Quantcast
  • We invite you to join UKWorkshop.
    Members can turn off viewing Ads!

Lie-Nielsen Skew Block Plane Review

UKworkshop.co.uk

Help Support UKworkshop.co.uk:

Status
Not open for further replies.

Alf

Established Member
Joined
22 Oct 2003
Messages
12,079
Reaction score
0
Location
Up the proverbial creek
As one of the earliest models of plane Thomas Lie-Nielsen put into production, you could hardly accuse this of being a cutting edge review, but I couldn’t find all the information I would have liked to about it before buying, so I thought I might as well give it The Treatment. To make it commensurate with my other reviews, this is based on my usual looking over and initial few hours of playing, so largely first impressions.



The majority of this plane is manganese bronze, with a stainless steel (I think?) side plate and front knob of Bubin-, whoops, sorry, Cherry. #-o It’s one hefty block plane, weighing in at nearly 2lbs without the bronze fence (2lbs 4oz with it) and 48mm/1 7/8” wide by 167mm/6 5/8” long. All the blurb gives the length as 6 7/8”, but I couldn’t get that at all - odd. :-s The blade is 38mm/1½” wide, 1/8” thick A2 steel; bedded at 12°. The angle of skew is 18°.


Compared to a L-N #60 ½ low angle block

Fit and finish is one of the big factors with choosing L-N tools for many people, and by and large this one ticks the right boxes. The lever cap is blindingly shiny for the most part, but there was a little muck left in an unmachined area and on a couple of the screw heads.



No big deal, but not quite what you hope for when you fork out the larger chunks of dosh. The machining of the sole, side and blade bedding is fine, while the side plate isn’t bad but I think polished (?) so not entirely flat. Its bottom edge is just shy of the sole (by about 0.5mm), but I doubt whether that’s enough to carry out a Cosmanesque rebate for dovetailing without removing the side plate. :-k The depth adjustment knob is quite a dull, steely grey; different from other L-Ns I have. Different metal? Different manufacturing process? I don’t know, but I don’t warm to it much. Looks a bit too industrial amongst all that bronze for my taste. Overall, it’s a brutal judgement, but I consider it one of the ugliest planes L-N makes. :-$



By the nature of the thing it’s lop-sided anyway, but with the side plate being steel as opposed to the rest being bronze, and also noticeably thinner than the bronze side, it just looks plain weird. Then there’s the knob which has all the alluring shape of a toilet pan… Nope, for all it’s shiny lever cap, it’s not a pretty plane. Just as well I’m not used to pretty planes then, isn’t it…? :wink:



The blade was, as to be expected, finely finished and needed minimal work on the back; polishing more than flattening. I put a honing bevel a couple of degrees higher than the 25° ground bevel provided using the Veritas jig and Derek’s handy advice on how to deal with the very same blade, and slotted the blade back in to the plane. You have to go very easy on the pressure you apply with the lever cap. Even with the side plate attached to support the “open” side, even quite minimal pressure slightly distorts the sole behind the mouth. It’s a natural hazard to be expected with this design of tool, especially with the low 12° bed, but I was starting to realise this had the potential to be rather a temperamental tool if you don‘t take care.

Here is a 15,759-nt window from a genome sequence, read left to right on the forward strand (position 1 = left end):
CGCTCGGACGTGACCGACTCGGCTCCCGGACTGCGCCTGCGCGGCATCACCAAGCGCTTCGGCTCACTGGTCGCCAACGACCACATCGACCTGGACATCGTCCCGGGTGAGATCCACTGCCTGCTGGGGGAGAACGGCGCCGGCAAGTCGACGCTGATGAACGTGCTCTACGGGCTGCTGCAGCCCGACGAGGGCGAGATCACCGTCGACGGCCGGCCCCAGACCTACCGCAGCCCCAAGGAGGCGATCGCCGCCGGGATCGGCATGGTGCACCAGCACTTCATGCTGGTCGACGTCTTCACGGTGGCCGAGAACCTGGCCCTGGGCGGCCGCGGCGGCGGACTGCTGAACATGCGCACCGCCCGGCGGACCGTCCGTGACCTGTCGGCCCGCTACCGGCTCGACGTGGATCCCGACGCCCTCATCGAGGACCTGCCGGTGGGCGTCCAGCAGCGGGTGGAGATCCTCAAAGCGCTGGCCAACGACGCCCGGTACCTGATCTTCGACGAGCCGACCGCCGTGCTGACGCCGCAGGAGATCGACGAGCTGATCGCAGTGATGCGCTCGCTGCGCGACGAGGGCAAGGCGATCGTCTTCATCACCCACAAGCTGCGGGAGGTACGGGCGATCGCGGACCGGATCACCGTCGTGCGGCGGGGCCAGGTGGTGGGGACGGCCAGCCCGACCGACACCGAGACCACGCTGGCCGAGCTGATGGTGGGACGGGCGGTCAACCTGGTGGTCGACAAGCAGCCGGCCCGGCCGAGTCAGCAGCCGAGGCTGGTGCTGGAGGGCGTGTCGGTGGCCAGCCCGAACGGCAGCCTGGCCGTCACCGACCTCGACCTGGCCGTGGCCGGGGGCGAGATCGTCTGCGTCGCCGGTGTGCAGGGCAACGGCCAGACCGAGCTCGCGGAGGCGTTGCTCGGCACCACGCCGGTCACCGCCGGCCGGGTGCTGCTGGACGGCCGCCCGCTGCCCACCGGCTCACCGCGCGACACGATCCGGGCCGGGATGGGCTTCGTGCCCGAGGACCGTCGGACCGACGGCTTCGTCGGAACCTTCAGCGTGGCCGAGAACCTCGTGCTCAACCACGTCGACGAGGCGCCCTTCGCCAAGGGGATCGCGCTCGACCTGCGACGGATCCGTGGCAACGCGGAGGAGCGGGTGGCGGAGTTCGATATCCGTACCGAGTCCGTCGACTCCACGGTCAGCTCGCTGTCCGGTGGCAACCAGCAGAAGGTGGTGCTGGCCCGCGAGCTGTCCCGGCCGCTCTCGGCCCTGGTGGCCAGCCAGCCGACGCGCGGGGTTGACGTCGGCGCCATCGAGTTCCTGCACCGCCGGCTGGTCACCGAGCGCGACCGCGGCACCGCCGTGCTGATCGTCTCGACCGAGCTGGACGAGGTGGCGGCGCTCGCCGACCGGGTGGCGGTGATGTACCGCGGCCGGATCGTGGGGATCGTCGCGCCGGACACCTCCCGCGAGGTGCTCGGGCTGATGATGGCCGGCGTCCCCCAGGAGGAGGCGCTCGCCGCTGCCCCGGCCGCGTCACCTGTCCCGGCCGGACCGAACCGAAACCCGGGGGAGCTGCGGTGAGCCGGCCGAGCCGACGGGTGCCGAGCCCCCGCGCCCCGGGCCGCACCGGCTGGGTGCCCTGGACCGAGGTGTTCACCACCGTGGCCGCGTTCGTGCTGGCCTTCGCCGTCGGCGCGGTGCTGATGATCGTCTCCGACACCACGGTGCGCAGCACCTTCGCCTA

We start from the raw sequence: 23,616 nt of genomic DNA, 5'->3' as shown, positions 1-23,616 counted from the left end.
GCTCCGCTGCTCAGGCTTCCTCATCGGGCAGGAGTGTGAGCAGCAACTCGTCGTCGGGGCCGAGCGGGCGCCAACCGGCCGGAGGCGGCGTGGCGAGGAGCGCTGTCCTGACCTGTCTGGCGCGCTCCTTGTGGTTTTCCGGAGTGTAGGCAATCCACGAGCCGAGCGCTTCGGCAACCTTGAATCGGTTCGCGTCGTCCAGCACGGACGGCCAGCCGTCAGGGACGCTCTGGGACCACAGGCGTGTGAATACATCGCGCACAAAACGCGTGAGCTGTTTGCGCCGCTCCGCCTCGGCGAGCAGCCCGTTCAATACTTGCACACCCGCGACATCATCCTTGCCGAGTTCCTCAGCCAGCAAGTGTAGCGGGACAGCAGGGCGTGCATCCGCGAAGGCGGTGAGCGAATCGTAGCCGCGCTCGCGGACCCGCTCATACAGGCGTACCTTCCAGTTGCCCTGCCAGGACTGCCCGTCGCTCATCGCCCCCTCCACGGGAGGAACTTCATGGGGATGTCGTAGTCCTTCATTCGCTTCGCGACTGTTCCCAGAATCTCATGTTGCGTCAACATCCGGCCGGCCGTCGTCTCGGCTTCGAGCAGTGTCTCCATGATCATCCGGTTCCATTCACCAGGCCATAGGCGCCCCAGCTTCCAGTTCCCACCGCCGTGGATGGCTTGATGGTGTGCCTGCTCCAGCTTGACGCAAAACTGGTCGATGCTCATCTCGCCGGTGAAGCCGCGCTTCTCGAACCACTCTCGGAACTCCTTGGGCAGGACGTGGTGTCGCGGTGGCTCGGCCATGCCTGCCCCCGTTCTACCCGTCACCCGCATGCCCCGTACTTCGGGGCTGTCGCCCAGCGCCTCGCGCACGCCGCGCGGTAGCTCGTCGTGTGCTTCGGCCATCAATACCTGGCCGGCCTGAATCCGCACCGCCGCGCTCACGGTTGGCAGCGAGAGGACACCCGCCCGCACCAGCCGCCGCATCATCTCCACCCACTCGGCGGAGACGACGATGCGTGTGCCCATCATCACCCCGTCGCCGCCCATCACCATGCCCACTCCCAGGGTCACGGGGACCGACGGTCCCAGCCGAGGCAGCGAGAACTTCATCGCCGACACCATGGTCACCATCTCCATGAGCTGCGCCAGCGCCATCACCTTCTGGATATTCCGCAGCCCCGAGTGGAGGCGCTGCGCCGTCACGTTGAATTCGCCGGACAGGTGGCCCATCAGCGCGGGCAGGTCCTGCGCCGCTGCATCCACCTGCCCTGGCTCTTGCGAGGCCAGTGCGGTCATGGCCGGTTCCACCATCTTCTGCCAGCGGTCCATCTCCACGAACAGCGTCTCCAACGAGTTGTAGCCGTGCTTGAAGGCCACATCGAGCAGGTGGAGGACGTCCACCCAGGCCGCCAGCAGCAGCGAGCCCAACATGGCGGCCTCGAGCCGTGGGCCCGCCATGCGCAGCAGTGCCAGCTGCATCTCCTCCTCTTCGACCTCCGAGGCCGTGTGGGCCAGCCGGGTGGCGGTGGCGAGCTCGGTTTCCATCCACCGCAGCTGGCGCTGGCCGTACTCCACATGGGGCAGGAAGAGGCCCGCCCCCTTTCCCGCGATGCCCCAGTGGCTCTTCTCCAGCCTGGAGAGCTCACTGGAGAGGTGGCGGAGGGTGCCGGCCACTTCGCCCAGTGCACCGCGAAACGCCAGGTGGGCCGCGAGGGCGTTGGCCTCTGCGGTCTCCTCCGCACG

The adjustment wheel has only about ¼ of a turn of backlash and it works fine. However it felt a bit “gritty” in use. Not with actual grit, just rather like the feel of a blade back on a coarse stone. Strangely unpleasant, and my gut instinct is that dull finish on the knob is to blame. I hope it’ll smooth out with use. The blade also has a bit of a tendency to skew as you advance or retract it, which is a bit of a pain. As long as you’re aware of it you can compensate, but it’d be nicer if you didn’t have to.

I gave it a spin with the fence first, which meant removing the side plate. There are a couple of small screws to undo, and the pins on the plate just slide out. Easy peasy, once you’ve dug out the screwdriver… The original Stanley #140 this is based on never had a fence, and it’s a handy addition. The version I bought has no “nicker” blade to score cross grain (although one is available if you order direct, for an additional $25 charge) but a cutting gauge did an adequate job. I found it a little finicky to juggle the plane, fence and screwdriver for the fence screw with only two hands while I lined up the cut to match the line I’d gauged, so evidently I need to sort out another way to do it or wish I‘d got a nickered version for ever more! A knob rather than a screw would have made it easier, not least because all the screws on the plane are rather stiff to turn anyway. The fence is rock solid, and a nicely finished piece of kit. As it stands the narrowest rebate it can be used on is 3/8” wide, but there’s provision for a wooden sub fence (in the form of two screw holes), which would reduce that with no difficulty. The finish from the skew blade cross grain was, as you’d expect, excellent, and I can see myself reaching for this plane in cross grain situations time and again.



Moving on, I removed the fence and replaced the side plate. Seems you have to make sure you hold the plate firmly up against the side while you tighten the screws, or you can leave a gap. It also seems to be a bit flexible rather than a solid sort of “click” into place that you might expect. I was then left with a “normal” block plane - just skewed. I tried it on long grain, which was okay, but the low angle isn’t ideal of course. Then end grain held in the vice, which was also okay, but I wasn’t exactly blown away.



I think I’d sooner use an ordinary low angle block to be honest; this one‘s just a bit too large and unwieldy. I really must sort out the weight training regime… Searching around on-line for information on this plane before I took the plunge, I found someone extolling the virtues of it on a shooting board. It makes sense - skewed blade, heavy, could be good. So I gave it a spin, and despite having to use the plate side of the tool - the squareness of which I was doubtful about - it proved very effective and the result seemed to be dead on. The milled groove in the side was ideal for my thumb, and I was able to get a reasonable grip for my fingers. Not ideal for a long shooting session, or large stuff, but handy for the odd thing when the skew block is already out on the bench and my regular shooting choices aren’t.